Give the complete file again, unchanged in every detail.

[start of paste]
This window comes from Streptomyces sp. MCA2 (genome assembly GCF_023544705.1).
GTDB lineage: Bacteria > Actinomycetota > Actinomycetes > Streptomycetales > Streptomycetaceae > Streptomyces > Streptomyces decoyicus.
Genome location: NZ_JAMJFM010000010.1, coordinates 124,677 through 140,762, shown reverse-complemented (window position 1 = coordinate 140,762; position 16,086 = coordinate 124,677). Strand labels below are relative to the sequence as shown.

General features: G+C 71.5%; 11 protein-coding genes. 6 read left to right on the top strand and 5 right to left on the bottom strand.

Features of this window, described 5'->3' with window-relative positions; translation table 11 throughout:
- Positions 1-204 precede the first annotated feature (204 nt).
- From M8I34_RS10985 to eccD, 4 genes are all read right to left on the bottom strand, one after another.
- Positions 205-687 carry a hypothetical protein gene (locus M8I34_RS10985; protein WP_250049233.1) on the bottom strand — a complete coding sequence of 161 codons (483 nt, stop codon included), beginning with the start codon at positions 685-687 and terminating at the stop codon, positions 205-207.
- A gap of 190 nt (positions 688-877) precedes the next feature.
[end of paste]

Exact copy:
This window comes from Streptomyces sp. MCA2 (genome assembly GCF_023544705.1).
GTDB lineage: Bacteria > Actinomycetota > Actinomycetes > Streptomycetales > Streptomycetaceae > Streptomyces > Streptomyces decoyicus.
Genome location: NZ_JAMJFM010000010.1, coordinates 124,677 through 140,762, shown reverse-complemented (window position 1 = coordinate 140,762; position 16,086 = coordinate 124,677). Strand labels below are relative to the sequence as shown.

General features: G+C 71.5%; 11 protein-coding genes. 6 read left to right on the top strand and 5 right to left on the bottom strand.

Features of this window, described 5'->3' with window-relative positions; translation table 11 throughout:
- Positions 1-204 precede the first annotated feature (204 nt).
- From M8I34_RS10985 to eccD, 4 genes are all read right to left on the bottom strand, one after another.
- Positions 205-687 carry a hypothetical protein gene (locus M8I34_RS10985; protein WP_250049233.1) on the bottom strand — a complete coding sequence of 161 codons (483 nt, stop codon included), beginning with the start codon at positions 685-687 and terminating at the stop codon, positions 205-207.
- A gap of 190 nt (positions 688-877) precedes the next feature.